Wednesday, October 12, 2011

#43: The Hunter by Richard Stark

Parker is a professional thief who is double-crossed and left for dead by his wife and best friend, then single-mindedly decides to get his cut of the big take no matter who he has to bring down--on up to the top gangsters in the country.

The Hunter is a very tough-minded crime novel from the early 60s, the first Parker novel by Donald Westlake under the pseudonym of Richard Stark.  It is a bleak noir with no likeable characters, but written in a terse, kinetic style.

I have been a long-time fan of Westlake (and once got a chance to meet him, when he appeared on a TV show I was directing) and have read a lot of his large body of work, but had not really dipped into his famous Parker series.

I got interested in reading The Hunter for two reasons; first was because I read a very cool graphic novel version done by one of my favorite artists, Darwyn Cooke, and the second was because I nabbed it for my beloved Kindle for free.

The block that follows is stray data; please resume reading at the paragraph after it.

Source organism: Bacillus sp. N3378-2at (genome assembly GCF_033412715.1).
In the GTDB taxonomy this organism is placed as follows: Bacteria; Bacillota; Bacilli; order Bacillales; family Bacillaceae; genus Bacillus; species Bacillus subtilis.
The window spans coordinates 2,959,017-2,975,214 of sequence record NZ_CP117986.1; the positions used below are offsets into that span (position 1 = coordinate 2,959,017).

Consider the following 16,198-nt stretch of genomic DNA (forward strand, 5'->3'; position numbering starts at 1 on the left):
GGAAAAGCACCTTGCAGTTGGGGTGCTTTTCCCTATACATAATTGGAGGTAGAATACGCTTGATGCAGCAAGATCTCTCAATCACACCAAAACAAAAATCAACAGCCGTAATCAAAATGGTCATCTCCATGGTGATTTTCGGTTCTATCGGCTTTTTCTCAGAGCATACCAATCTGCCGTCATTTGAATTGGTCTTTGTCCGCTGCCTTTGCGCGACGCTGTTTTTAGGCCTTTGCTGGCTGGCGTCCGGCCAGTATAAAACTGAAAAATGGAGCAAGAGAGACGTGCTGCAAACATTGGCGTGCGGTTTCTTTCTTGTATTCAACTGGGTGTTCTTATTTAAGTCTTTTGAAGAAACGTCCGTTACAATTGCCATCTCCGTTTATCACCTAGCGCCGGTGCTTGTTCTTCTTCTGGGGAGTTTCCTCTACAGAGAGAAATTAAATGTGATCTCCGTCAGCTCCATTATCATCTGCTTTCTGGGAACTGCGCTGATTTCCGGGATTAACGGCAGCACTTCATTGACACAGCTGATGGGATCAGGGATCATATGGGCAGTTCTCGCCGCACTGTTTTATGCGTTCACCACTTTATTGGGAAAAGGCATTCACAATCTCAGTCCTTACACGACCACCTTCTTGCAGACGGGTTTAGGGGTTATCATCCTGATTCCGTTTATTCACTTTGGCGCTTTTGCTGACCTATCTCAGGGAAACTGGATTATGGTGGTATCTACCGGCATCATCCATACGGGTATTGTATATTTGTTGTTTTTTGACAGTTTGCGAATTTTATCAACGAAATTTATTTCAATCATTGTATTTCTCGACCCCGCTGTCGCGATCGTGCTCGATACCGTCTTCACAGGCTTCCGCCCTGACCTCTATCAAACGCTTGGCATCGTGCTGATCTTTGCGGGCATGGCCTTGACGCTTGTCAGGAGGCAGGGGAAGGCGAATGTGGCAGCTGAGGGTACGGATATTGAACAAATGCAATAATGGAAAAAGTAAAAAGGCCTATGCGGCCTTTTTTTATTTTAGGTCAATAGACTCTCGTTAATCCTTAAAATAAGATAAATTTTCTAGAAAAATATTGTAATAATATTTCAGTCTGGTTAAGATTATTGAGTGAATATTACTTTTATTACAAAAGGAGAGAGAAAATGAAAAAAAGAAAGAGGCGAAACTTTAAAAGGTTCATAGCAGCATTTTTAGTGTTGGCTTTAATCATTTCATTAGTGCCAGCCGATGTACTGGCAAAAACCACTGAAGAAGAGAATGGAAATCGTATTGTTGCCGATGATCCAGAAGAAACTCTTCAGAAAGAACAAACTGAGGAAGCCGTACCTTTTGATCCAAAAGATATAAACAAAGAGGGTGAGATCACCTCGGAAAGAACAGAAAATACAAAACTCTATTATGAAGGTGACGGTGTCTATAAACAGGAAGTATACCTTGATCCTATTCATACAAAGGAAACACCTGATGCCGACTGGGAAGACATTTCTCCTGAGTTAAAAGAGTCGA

As soon as I finished it I grabbed a handful more Kindle Parker novels for pocket change, and dived right into The Man with the Getaway Face, the second novel in the series (and also a good graphic novel). 

Recommended for fans of inky-black noir.

No comments:

Post a Comment